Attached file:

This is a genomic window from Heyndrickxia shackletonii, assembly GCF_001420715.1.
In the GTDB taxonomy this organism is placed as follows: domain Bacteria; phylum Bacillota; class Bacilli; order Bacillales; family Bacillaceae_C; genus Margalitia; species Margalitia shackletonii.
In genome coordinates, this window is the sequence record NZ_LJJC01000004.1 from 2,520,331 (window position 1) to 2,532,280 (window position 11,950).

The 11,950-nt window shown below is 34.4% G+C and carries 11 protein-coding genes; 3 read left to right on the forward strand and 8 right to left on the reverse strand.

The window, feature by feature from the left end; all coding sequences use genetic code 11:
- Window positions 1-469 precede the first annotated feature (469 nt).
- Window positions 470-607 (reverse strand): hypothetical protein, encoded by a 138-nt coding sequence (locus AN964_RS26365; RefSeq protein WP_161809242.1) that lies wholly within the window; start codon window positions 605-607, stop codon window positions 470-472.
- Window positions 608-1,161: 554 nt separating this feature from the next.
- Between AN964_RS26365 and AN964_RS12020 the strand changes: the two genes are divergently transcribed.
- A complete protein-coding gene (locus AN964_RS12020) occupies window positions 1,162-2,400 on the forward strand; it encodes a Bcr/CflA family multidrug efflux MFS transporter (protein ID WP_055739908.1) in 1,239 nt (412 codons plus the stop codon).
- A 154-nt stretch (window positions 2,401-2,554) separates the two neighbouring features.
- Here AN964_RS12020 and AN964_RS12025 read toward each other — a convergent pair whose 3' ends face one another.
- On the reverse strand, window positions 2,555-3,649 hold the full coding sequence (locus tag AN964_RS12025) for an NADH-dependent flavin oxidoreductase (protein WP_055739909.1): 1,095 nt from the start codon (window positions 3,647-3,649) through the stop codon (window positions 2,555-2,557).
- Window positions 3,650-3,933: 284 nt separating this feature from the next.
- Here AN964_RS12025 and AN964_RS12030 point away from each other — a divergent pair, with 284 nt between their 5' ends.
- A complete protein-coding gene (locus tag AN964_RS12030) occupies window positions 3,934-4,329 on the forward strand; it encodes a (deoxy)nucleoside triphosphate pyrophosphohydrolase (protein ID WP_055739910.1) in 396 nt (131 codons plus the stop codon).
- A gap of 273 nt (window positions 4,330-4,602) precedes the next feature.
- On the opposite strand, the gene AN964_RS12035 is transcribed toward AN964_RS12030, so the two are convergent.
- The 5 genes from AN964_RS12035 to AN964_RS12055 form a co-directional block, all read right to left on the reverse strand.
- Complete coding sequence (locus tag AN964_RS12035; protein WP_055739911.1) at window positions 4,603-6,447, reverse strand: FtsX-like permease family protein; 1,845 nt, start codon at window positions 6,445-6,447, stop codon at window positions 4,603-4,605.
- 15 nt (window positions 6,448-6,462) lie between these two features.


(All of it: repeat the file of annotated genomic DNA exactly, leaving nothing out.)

This is a genomic window from Heyndrickxia shackletonii, assembly GCF_001420715.1.
In the GTDB taxonomy this organism is placed as follows: domain Bacteria; phylum Bacillota; class Bacilli; order Bacillales; family Bacillaceae_C; genus Margalitia; species Margalitia shackletonii.
In genome coordinates, this window is the sequence record NZ_LJJC01000004.1 from 2,520,331 (window position 1) to 2,532,280 (window position 11,950).

The 11,950-nt window shown below is 34.4% G+C and carries 11 protein-coding genes; 3 read left to right on the forward strand and 8 right to left on the reverse strand.

The window, feature by feature from the left end; all coding sequences use genetic code 11:
- Window positions 1-469 precede the first annotated feature (469 nt).
- Window positions 470-607 (reverse strand): hypothetical protein, encoded by a 138-nt coding sequence (locus AN964_RS26365; RefSeq protein WP_161809242.1) that lies wholly within the window; start codon window positions 605-607, stop codon window positions 470-472.
- Window positions 608-1,161: 554 nt separating this feature from the next.
- Between AN964_RS26365 and AN964_RS12020 the strand changes: the two genes are divergently transcribed.
- A complete protein-coding gene (locus AN964_RS12020) occupies window positions 1,162-2,400 on the forward strand; it encodes a Bcr/CflA family multidrug efflux MFS transporter (protein ID WP_055739908.1) in 1,239 nt (412 codons plus the stop codon).
- A 154-nt stretch (window positions 2,401-2,554) separates the two neighbouring features.
- Here AN964_RS12020 and AN964_RS12025 read toward each other — a convergent pair whose 3' ends face one another.
- On the reverse strand, window positions 2,555-3,649 hold the full coding sequence (locus tag AN964_RS12025) for an NADH-dependent flavin oxidoreductase (protein WP_055739909.1): 1,095 nt from the start codon (window positions 3,647-3,649) through the stop codon (window positions 2,555-2,557).
- Window positions 3,650-3,933: 284 nt separating this feature from the next.
- Here AN964_RS12025 and AN964_RS12030 point away from each other — a divergent pair, with 284 nt between their 5' ends.
- A complete protein-coding gene (locus tag AN964_RS12030) occupies window positions 3,934-4,329 on the forward strand; it encodes a (deoxy)nucleoside triphosphate pyrophosphohydrolase (protein ID WP_055739910.1) in 396 nt (131 codons plus the stop codon).
- A gap of 273 nt (window positions 4,330-4,602) precedes the next feature.
- On the opposite strand, the gene AN964_RS12035 is transcribed toward AN964_RS12030, so the two are convergent.
- The 5 genes from AN964_RS12035 to AN964_RS12055 form a co-directional block, all read right to left on the reverse strand.
- Complete coding sequence (locus tag AN964_RS12035; protein WP_055739911.1) at window positions 4,603-6,447, reverse strand: FtsX-like permease family protein; 1,845 nt, start codon at window positions 6,445-6,447, stop codon at window positions 4,603-4,605.
- 15 nt (window positions 6,448-6,462) lie between these two features.